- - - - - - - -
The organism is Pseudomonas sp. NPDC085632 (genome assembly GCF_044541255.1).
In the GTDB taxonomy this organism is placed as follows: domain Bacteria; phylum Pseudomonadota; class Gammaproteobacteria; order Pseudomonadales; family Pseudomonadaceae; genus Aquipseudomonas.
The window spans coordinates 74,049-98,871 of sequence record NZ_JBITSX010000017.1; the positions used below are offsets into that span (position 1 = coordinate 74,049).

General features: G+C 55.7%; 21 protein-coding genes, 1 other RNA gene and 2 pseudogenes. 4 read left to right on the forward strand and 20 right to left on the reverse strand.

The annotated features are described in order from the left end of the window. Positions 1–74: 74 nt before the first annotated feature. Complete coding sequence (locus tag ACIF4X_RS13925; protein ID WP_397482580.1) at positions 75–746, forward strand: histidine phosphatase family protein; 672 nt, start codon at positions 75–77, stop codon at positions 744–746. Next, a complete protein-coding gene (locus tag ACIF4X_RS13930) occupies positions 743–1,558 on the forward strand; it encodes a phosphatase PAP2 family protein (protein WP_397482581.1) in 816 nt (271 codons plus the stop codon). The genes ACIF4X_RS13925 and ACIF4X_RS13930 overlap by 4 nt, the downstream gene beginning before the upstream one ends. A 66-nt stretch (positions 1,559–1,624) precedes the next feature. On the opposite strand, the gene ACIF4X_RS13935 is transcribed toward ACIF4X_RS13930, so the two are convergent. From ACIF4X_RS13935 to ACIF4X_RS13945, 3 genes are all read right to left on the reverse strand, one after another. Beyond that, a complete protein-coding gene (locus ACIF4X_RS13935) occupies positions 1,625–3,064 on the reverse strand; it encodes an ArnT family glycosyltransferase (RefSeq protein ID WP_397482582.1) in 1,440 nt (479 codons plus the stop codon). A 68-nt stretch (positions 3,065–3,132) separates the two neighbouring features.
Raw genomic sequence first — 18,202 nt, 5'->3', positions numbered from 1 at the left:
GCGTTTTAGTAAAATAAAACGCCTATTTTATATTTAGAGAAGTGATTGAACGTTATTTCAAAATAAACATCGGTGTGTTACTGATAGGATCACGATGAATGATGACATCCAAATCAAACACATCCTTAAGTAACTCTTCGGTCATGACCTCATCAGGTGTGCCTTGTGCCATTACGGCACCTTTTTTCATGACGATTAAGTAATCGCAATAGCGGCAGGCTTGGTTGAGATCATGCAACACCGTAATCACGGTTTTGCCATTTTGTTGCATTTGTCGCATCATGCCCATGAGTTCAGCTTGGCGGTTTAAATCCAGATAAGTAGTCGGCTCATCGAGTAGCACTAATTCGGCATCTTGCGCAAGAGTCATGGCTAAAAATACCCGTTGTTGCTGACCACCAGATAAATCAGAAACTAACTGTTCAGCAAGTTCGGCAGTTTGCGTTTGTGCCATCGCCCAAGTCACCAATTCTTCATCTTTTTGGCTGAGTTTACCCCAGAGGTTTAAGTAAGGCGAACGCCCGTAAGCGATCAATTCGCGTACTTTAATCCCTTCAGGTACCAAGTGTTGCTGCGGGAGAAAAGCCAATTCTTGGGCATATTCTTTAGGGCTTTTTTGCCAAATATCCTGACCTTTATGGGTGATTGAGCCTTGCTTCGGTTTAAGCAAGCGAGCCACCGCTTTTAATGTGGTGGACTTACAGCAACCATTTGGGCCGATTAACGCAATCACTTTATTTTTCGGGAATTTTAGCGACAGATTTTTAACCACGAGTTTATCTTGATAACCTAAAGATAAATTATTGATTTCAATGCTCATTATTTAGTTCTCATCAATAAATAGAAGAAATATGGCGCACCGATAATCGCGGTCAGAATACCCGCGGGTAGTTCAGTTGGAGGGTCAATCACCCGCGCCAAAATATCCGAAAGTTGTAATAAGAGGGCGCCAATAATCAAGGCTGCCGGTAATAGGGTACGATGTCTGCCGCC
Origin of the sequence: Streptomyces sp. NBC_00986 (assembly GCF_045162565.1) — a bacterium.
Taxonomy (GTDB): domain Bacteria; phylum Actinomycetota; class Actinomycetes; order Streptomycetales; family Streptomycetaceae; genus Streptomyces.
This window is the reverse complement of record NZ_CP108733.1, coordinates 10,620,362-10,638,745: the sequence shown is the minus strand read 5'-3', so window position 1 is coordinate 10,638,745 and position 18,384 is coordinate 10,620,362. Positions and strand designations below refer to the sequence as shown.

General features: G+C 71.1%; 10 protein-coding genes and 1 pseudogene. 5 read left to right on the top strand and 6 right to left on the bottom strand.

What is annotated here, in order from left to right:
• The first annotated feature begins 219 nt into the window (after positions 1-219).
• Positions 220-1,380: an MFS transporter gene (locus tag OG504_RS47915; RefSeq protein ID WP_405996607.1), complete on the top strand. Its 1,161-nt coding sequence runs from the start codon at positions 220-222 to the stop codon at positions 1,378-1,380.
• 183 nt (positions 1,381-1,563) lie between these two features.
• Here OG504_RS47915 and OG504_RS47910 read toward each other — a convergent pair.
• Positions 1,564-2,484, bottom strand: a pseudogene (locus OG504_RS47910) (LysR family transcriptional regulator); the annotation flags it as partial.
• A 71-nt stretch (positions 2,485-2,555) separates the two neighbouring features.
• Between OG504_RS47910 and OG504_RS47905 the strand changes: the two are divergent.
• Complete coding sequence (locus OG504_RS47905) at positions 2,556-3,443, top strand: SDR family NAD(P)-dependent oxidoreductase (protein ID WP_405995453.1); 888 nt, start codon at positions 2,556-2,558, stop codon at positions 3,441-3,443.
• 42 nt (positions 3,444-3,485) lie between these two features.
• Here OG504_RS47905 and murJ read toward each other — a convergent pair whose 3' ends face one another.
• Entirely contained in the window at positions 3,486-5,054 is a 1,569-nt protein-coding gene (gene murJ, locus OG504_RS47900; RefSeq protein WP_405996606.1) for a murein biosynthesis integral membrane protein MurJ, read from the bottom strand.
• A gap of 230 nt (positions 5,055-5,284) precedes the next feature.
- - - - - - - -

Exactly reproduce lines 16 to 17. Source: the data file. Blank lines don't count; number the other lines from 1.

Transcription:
• Here OG504_RS47915 and OG504_RS47910 read toward each other — a convergent pair.
• Positions 1,564-2,484, bottom strand: a pseudogene (locus OG504_RS47910) (LysR family transcriptional regulator); the annotation flags it as partial.